They re far more powerful than those many allies of mine who have taken advantage of charters for strictly “do-good” purposes--plus a little personal ego-satisfaction. For the same reasons I accepted Tony Alvarado’s offer in 1974 and again in Boston when the Pilot program initiated by the AFT began. I WANTED TO PROVE SOMETHING! It’s interesting to me that so few of these ALEC members were excited about these efforts to prove that greater freedom via self-governance was a promising path to explore. There were some who were, but compared to the support for the current reform agenda--it was piddling. hey own this one, so support may be the wrong label! Yes, you preceded them, Joe. You and many others. But they are now driving it.
I wish you and my other friends who have started charters would reclaim it. You can’t speak as loudly as them, but you can be a powerful counter-voice. And, together we can defend the need for reform vs going back to the prior state of inequality. The new inequality is, in my book, more dangerous if not stopped in its inevitable trajectory--the same trajectory that is rapidly over-taking public post offices, public libraries, public prisons, public military--as they some time ago took over public old-age facilities, nursing homes, etc, etc. while working over-time to undermine the legal standing of organized people-power.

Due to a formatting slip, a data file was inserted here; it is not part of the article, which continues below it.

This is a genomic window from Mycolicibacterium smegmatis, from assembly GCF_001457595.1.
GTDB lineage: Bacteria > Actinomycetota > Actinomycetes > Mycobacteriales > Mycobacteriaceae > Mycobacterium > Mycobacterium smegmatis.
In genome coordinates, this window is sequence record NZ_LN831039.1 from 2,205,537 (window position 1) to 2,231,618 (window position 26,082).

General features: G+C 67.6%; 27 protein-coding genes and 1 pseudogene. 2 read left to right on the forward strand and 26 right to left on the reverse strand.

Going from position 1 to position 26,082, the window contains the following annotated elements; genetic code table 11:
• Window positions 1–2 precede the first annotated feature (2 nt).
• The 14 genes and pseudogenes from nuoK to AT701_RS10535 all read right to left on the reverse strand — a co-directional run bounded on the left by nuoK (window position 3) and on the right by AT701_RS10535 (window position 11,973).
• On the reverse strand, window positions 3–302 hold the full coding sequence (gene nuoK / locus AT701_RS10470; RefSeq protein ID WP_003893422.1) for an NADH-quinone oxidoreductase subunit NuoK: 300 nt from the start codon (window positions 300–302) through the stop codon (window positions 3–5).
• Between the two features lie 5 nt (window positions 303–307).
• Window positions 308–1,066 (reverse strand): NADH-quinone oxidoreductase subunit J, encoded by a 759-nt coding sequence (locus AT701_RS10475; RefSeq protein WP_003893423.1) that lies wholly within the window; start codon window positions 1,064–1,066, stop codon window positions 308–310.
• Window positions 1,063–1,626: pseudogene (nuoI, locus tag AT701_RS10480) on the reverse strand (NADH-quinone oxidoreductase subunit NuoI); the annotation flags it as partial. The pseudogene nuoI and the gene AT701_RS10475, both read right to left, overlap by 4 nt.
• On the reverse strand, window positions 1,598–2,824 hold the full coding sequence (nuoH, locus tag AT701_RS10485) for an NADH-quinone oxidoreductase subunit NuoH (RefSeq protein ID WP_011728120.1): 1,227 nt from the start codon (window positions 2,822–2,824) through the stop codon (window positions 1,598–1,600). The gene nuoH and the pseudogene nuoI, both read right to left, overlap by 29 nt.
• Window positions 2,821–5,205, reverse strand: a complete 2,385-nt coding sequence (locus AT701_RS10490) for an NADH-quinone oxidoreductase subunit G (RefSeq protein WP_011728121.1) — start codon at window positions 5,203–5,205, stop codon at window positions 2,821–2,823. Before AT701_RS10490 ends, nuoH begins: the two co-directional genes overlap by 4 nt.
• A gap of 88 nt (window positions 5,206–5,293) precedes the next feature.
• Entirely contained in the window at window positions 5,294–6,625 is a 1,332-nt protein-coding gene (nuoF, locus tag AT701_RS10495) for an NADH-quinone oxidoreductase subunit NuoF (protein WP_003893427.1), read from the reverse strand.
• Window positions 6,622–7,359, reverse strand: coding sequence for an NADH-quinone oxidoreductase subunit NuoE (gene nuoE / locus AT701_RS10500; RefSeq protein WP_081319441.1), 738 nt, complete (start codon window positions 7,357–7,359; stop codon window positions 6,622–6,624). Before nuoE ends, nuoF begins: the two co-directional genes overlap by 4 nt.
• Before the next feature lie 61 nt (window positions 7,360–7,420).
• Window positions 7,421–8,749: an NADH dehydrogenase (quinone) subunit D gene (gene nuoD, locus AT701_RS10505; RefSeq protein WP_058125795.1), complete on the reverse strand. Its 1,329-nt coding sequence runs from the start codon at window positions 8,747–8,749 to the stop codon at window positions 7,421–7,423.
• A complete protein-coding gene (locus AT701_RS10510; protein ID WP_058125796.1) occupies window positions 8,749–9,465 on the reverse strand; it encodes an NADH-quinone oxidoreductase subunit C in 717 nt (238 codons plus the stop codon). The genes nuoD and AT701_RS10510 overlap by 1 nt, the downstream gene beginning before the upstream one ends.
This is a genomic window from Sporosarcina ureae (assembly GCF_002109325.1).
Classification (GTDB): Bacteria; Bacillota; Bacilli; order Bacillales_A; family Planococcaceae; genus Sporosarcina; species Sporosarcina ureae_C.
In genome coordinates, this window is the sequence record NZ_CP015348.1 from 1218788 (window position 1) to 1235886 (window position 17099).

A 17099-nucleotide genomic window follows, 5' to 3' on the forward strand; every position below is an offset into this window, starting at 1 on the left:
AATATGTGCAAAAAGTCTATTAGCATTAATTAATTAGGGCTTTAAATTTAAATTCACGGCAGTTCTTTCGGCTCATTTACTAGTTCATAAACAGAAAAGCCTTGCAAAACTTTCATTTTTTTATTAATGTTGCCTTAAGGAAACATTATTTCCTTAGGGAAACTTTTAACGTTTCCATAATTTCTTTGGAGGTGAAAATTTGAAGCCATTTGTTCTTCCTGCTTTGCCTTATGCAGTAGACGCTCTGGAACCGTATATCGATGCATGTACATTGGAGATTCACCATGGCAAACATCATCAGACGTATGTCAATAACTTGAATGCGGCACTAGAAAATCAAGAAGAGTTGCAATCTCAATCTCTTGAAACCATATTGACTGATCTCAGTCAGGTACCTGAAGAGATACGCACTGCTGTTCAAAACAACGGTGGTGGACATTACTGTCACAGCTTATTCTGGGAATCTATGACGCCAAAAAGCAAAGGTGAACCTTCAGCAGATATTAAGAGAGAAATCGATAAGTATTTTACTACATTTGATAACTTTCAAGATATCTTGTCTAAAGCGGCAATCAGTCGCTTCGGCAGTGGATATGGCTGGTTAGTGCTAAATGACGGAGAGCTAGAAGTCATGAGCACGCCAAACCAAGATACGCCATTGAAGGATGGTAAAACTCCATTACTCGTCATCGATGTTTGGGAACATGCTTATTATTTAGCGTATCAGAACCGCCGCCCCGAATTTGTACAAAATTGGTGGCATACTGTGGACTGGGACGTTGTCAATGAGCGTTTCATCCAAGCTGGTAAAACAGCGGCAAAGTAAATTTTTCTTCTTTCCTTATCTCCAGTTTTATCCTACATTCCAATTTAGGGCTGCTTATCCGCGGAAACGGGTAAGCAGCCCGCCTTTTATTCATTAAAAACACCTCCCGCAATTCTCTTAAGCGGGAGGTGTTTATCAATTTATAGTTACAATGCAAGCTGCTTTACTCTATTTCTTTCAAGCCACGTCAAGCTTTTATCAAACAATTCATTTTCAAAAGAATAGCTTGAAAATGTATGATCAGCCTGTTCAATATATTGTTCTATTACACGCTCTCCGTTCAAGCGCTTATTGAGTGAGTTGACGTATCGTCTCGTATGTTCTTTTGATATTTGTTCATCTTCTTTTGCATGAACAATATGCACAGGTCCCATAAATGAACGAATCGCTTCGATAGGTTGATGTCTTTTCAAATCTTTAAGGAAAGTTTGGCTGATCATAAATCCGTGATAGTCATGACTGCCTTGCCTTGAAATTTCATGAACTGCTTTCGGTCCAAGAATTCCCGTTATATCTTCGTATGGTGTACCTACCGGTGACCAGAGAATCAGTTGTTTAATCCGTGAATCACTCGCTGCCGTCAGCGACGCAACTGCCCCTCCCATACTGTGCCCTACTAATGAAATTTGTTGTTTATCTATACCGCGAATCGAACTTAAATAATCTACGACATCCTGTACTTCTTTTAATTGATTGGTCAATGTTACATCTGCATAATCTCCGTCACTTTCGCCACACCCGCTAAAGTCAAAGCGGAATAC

I just got back from a conference in D.C. entitled “Defending the Public Space.” That’s the meeting ground that we need to build--reformers of all kinds together. We need to defend the rePublic for which we stand.
Joe responds: There is a lot in what you’ve written, so I hope we can continue this, and hope others will join. After re-reading your comments above, I don’t see any disagreement my statement that 2-3 word labels don’t help students learn or achieve more. Here are a few additional thoughts.
* Corporations vary widely. There were two recent articles in our local paper about why it’s wise for companies to delegate many decisions. The first described a local company that has learned this. Its headline reads, “At Du Fresne Manufacturing, rebound began on shop floor.”
- The second was a column written by a very successful business person, Harvey MacKay. He reminded leaders that among other things it’s a mistake to try “Making every decision. Ask others what they would do, and be willing to accept that there may be more than one way to accomplish a task....Control: You can’t stay on top of every task and decision. Identify what you really need to handle, and delegate responsibility for tasks that others can do just as well. Inflexibility. If you find yourself balking at new ideas, or resisting change with “but we’ve always done it this way,” it’s time for a change. Different situations demand different solutions.” This is great advice. Ignoring it seems to have led to often justified teacher frustration all over the country.